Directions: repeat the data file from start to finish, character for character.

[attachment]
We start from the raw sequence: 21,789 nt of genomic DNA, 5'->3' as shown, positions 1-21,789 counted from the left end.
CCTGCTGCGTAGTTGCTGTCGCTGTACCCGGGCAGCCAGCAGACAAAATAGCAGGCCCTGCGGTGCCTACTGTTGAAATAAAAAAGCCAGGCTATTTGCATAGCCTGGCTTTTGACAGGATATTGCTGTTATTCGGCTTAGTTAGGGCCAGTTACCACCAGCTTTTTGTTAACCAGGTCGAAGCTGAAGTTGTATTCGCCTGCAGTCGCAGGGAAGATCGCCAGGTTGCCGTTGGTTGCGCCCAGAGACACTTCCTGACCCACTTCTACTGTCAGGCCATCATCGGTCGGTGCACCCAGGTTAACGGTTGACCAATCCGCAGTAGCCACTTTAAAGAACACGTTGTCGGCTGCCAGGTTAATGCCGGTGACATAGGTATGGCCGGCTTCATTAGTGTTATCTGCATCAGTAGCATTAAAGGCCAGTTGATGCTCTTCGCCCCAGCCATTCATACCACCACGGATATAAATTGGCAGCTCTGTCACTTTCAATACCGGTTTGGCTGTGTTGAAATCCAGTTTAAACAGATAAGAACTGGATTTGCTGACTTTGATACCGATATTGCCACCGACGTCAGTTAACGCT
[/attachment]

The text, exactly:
We start from the raw sequence: 21,789 nt of genomic DNA, 5'->3' as shown, positions 1-21,789 counted from the left end.
CCTGCTGCGTAGTTGCTGTCGCTGTACCCGGGCAGCCAGCAGACAAAATAGCAGGCCCTGCGGTGCCTACTGTTGAAATAAAAAAGCCAGGCTATTTGCATAGCCTGGCTTTTGACAGGATATTGCTGTTATTCGGCTTAGTTAGGGCCAGTTACCACCAGCTTTTTGTTAACCAGGTCGAAGCTGAAGTTGTATTCGCCTGCAGTCGCAGGGAAGATCGCCAGGTTGCCGTTGGTTGCGCCCAGAGACACTTCCTGACCCACTTCTACTGTCAGGCCATCATCGGTCGGTGCACCCAGGTTAACGGTTGACCAATCCGCAGTAGCCACTTTAAAGAACACGTTGTCGGCTGCCAGGTTAATGCCGGTGACATAGGTATGGCCGGCTTCATTAGTGTTATCTGCATCAGTAGCATTAAAGGCCAGTTGATGCTCTTCGCCCCAGCCATTCATACCACCACGGATATAAATTGGCAGCTCTGTCACTTTCAATACCGGTTTGGCTGTGTTGAAATCCAGTTTAAACAGATAAGAACTGGATTTGCTGACTTTGATACCGATATTGCCACCGACGTCAGTTAACGCT